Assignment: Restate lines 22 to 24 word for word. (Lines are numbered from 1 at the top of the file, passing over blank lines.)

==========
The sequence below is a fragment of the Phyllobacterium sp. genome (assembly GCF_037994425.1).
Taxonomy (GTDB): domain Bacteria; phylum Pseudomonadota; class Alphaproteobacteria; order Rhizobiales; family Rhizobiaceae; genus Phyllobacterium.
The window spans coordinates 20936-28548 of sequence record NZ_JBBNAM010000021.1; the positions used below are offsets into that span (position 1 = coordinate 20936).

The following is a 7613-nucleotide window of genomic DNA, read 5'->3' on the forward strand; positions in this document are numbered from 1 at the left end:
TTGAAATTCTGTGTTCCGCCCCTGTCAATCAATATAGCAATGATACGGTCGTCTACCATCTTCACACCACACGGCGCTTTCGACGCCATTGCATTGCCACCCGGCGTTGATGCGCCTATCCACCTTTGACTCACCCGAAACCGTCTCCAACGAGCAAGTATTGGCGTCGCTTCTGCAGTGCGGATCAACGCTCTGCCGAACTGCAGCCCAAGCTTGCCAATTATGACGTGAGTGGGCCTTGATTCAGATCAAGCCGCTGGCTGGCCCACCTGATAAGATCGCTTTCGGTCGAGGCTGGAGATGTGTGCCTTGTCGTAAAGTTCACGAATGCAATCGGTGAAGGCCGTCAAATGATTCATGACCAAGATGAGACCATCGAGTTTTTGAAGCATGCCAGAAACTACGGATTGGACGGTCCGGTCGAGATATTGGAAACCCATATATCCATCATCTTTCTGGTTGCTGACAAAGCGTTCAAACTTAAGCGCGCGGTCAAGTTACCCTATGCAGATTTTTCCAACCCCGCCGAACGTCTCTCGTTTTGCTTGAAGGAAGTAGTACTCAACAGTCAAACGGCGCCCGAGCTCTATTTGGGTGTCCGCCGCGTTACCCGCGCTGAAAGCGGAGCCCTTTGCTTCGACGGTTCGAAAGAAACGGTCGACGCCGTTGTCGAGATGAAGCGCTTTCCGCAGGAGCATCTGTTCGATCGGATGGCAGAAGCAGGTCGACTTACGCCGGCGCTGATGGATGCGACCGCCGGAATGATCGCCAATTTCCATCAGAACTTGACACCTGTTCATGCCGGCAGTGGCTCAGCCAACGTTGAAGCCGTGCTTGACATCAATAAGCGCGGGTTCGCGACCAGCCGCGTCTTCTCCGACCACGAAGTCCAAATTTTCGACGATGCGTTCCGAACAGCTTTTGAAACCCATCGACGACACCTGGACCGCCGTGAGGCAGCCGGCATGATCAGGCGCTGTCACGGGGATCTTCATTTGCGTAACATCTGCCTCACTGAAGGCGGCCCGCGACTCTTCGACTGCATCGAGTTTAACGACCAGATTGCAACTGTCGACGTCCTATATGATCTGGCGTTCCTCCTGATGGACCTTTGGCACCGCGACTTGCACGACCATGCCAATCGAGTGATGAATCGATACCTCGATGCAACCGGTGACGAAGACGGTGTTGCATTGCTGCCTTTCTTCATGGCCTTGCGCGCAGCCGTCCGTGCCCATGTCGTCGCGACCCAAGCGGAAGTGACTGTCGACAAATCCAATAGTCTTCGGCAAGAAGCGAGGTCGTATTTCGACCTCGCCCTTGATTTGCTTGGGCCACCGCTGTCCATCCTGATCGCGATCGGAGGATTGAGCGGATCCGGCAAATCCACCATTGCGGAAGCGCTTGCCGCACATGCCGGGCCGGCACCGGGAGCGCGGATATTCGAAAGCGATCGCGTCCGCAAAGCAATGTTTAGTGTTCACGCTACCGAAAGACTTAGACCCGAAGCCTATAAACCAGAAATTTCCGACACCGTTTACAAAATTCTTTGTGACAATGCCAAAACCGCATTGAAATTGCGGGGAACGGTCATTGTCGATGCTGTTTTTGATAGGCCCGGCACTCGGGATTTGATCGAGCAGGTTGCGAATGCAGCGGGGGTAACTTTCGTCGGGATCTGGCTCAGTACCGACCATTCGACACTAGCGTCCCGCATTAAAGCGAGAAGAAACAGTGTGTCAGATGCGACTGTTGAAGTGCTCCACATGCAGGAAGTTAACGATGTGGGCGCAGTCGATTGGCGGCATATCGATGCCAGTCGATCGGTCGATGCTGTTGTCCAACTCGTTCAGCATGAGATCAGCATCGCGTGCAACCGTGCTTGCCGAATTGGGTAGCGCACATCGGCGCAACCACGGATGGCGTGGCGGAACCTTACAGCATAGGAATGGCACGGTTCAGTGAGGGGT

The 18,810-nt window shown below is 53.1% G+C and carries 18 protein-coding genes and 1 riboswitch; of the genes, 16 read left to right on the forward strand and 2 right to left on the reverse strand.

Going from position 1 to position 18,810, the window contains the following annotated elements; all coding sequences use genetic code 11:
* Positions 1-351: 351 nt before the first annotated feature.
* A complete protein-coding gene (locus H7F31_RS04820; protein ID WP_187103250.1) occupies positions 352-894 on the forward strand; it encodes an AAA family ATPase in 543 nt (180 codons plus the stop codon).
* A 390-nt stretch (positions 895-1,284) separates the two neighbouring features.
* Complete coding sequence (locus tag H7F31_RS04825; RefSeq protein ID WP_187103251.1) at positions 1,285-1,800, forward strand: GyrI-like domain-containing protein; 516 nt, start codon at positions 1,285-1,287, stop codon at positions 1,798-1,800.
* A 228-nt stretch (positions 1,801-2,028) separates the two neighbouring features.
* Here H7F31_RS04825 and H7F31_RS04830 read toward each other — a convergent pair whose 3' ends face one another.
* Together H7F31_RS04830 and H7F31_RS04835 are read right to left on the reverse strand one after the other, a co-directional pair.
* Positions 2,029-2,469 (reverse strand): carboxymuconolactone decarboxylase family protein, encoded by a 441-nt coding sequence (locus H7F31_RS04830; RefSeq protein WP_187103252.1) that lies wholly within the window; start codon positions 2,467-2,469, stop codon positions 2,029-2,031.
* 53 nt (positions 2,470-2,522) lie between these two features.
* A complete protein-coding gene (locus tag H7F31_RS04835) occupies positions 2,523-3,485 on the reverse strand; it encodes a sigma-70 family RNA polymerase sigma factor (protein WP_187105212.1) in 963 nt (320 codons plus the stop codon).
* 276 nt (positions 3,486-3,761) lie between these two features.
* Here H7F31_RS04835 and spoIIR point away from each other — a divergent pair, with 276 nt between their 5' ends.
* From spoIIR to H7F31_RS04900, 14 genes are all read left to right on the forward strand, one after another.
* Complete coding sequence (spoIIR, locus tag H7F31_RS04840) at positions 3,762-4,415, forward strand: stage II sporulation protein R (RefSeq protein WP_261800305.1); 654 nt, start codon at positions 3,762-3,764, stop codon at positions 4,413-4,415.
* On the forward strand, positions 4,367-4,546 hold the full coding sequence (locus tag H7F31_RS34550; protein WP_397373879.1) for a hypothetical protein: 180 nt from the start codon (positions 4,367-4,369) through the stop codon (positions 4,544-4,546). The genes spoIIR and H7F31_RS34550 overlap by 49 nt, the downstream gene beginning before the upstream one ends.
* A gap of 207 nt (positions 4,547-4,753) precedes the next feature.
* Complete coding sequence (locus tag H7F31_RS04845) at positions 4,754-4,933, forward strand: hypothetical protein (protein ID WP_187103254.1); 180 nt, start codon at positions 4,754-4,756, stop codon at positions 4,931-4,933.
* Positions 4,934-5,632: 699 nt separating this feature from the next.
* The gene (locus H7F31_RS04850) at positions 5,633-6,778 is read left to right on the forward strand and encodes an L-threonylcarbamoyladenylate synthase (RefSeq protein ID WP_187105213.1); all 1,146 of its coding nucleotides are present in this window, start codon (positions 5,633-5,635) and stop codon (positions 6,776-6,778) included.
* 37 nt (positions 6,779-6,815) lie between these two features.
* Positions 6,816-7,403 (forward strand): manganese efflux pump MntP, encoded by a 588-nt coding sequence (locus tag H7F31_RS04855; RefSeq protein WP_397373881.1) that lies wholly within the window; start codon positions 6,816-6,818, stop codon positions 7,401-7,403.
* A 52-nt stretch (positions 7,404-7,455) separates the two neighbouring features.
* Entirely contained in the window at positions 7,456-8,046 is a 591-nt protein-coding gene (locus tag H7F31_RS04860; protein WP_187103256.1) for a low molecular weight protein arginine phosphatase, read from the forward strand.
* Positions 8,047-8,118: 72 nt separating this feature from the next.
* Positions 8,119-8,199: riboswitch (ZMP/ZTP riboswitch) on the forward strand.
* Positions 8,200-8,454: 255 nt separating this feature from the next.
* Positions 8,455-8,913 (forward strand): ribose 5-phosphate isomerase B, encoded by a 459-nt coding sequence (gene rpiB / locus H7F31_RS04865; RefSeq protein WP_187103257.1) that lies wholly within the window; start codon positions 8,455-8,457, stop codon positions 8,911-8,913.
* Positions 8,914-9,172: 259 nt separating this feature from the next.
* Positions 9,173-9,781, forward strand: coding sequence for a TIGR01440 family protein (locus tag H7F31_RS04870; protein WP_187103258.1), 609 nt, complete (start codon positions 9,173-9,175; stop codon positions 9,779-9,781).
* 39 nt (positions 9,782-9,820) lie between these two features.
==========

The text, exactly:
* On the forward strand, positions 4,367-4,546 hold the full coding sequence (locus tag H7F31_RS34550; protein WP_397373879.1) for a hypothetical protein: 180 nt from the start codon (positions 4,367-4,369) through the stop codon (positions 4,544-4,546). The genes spoIIR and H7F31_RS34550 overlap by 49 nt, the downstream gene beginning before the upstream one ends.
* A gap of 207 nt (positions 4,547-4,753) precedes the next feature.
* Complete coding sequence (locus tag H7F31_RS04845) at positions 4,754-4,933, forward strand: hypothetical protein (protein ID WP_187103254.1); 180 nt, start codon at positions 4,754-4,756, stop codon at positions 4,931-4,933.